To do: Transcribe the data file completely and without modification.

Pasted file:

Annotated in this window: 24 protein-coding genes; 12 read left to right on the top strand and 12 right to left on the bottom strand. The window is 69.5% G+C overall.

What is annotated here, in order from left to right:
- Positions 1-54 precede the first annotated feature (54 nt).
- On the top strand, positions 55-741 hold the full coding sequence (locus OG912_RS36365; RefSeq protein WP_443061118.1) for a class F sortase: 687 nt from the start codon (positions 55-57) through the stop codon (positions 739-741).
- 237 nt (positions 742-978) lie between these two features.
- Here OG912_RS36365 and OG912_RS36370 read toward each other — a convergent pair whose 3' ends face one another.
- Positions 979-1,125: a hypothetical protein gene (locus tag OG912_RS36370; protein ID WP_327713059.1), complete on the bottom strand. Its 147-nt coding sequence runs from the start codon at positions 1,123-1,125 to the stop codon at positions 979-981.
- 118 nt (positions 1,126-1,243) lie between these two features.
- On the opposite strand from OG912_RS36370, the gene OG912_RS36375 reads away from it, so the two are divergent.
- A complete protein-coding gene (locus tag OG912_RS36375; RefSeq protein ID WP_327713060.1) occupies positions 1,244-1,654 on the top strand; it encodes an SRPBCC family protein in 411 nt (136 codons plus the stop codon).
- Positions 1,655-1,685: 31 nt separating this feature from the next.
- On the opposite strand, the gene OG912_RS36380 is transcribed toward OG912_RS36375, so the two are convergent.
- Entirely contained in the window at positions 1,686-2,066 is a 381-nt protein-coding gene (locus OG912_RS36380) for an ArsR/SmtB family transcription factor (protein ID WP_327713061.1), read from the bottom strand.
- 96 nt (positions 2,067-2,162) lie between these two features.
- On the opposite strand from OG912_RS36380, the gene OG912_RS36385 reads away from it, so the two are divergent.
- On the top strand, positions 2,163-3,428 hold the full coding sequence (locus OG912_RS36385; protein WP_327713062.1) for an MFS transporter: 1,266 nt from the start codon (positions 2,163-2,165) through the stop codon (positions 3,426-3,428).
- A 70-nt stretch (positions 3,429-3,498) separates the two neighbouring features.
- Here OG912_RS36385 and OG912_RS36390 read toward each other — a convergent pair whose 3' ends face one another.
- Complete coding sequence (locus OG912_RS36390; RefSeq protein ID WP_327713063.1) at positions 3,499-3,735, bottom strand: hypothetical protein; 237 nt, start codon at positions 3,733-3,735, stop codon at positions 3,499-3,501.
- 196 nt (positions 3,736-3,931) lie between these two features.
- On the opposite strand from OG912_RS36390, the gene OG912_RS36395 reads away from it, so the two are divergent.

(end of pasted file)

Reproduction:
Annotated in this window: 24 protein-coding genes; 12 read left to right on the top strand and 12 right to left on the bottom strand. The window is 69.5% G+C overall.

What is annotated here, in order from left to right:
- Positions 1-54 precede the first annotated feature (54 nt).
- On the top strand, positions 55-741 hold the full coding sequence (locus OG912_RS36365; RefSeq protein WP_443061118.1) for a class F sortase: 687 nt from the start codon (positions 55-57) through the stop codon (positions 739-741).
- 237 nt (positions 742-978) lie between these two features.
- Here OG912_RS36365 and OG912_RS36370 read toward each other — a convergent pair whose 3' ends face one another.
- Positions 979-1,125: a hypothetical protein gene (locus tag OG912_RS36370; protein ID WP_327713059.1), complete on the bottom strand. Its 147-nt coding sequence runs from the start codon at positions 1,123-1,125 to the stop codon at positions 979-981.
- 118 nt (positions 1,126-1,243) lie between these two features.
- On the opposite strand from OG912_RS36370, the gene OG912_RS36375 reads away from it, so the two are divergent.
- A complete protein-coding gene (locus tag OG912_RS36375; RefSeq protein ID WP_327713060.1) occupies positions 1,244-1,654 on the top strand; it encodes an SRPBCC family protein in 411 nt (136 codons plus the stop codon).
- Positions 1,655-1,685: 31 nt separating this feature from the next.
- On the opposite strand, the gene OG912_RS36380 is transcribed toward OG912_RS36375, so the two are convergent.
- Entirely contained in the window at positions 1,686-2,066 is a 381-nt protein-coding gene (locus OG912_RS36380) for an ArsR/SmtB family transcription factor (protein ID WP_327713061.1), read from the bottom strand.
- 96 nt (positions 2,067-2,162) lie between these two features.
- On the opposite strand from OG912_RS36380, the gene OG912_RS36385 reads away from it, so the two are divergent.
- On the top strand, positions 2,163-3,428 hold the full coding sequence (locus OG912_RS36385; protein WP_327713062.1) for an MFS transporter: 1,266 nt from the start codon (positions 2,163-2,165) through the stop codon (positions 3,426-3,428).
- A 70-nt stretch (positions 3,429-3,498) separates the two neighbouring features.
- Here OG912_RS36385 and OG912_RS36390 read toward each other — a convergent pair whose 3' ends face one another.
- Complete coding sequence (locus OG912_RS36390; RefSeq protein ID WP_327713063.1) at positions 3,499-3,735, bottom strand: hypothetical protein; 237 nt, start codon at positions 3,733-3,735, stop codon at positions 3,499-3,501.
- 196 nt (positions 3,736-3,931) lie between these two features.
- On the opposite strand from OG912_RS36390, the gene OG912_RS36395 reads away from it, so the two are divergent.